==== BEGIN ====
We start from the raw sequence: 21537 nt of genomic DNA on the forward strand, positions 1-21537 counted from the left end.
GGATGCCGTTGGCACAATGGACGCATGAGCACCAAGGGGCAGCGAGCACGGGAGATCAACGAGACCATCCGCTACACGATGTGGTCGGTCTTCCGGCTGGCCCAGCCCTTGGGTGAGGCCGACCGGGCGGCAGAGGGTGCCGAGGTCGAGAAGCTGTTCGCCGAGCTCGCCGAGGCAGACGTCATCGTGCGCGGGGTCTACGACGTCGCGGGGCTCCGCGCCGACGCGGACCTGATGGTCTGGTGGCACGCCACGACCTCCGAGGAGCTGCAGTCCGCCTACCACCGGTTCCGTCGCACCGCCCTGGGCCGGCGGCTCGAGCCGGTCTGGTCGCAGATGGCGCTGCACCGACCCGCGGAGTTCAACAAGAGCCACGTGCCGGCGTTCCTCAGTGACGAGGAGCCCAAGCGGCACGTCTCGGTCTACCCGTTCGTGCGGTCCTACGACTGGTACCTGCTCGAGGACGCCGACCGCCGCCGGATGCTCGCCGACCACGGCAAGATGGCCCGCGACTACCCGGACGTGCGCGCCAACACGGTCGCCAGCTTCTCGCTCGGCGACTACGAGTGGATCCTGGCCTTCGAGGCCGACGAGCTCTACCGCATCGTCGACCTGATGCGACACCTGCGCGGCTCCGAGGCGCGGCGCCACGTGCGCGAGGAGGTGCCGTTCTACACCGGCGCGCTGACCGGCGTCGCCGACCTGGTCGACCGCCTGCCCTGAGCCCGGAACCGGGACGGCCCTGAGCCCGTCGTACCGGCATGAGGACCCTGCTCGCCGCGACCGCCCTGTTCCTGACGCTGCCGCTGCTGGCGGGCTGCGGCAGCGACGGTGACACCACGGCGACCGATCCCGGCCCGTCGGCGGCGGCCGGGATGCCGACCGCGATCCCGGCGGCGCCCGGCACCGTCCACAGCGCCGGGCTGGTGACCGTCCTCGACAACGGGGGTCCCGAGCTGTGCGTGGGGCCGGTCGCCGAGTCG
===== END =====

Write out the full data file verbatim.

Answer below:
We start from the raw sequence: 21537 nt of genomic DNA on the forward strand, positions 1-21537 counted from the left end.
GGATGCCGTTGGCACAATGGACGCATGAGCACCAAGGGGCAGCGAGCACGGGAGATCAACGAGACCATCCGCTACACGATGTGGTCGGTCTTCCGGCTGGCCCAGCCCTTGGGTGAGGCCGACCGGGCGGCAGAGGGTGCCGAGGTCGAGAAGCTGTTCGCCGAGCTCGCCGAGGCAGACGTCATCGTGCGCGGGGTCTACGACGTCGCGGGGCTCCGCGCCGACGCGGACCTGATGGTCTGGTGGCACGCCACGACCTCCGAGGAGCTGCAGTCCGCCTACCACCGGTTCCGTCGCACCGCCCTGGGCCGGCGGCTCGAGCCGGTCTGGTCGCAGATGGCGCTGCACCGACCCGCGGAGTTCAACAAGAGCCACGTGCCGGCGTTCCTCAGTGACGAGGAGCCCAAGCGGCACGTCTCGGTCTACCCGTTCGTGCGGTCCTACGACTGGTACCTGCTCGAGGACGCCGACCGCCGCCGGATGCTCGCCGACCACGGCAAGATGGCCCGCGACTACCCGGACGTGCGCGCCAACACGGTCGCCAGCTTCTCGCTCGGCGACTACGAGTGGATCCTGGCCTTCGAGGCCGACGAGCTCTACCGCATCGTCGACCTGATGCGACACCTGCGCGGCTCCGAGGCGCGGCGCCACGTGCGCGAGGAGGTGCCGTTCTACACCGGCGCGCTGACCGGCGTCGCCGACCTGGTCGACCGCCTGCCCTGAGCCCGGAACCGGGACGGCCCTGAGCCCGTCGTACCGGCATGAGGACCCTGCTCGCCGCGACCGCCCTGTTCCTGACGCTGCCGCTGCTGGCGGGCTGCGGCAGCGACGGTGACACCACGGCGACCGATCCCGGCCCGTCGGCGGCGGCCGGGATGCCGACCGCGATCCCGGCGGCGCCCGGCACCGTCCACAGCGCCGGGCTGGTGACCGTCCTCGACAACGGGGGTCCCGAGCTGTGCGTGGGGCCGGTCGCCGAGTCG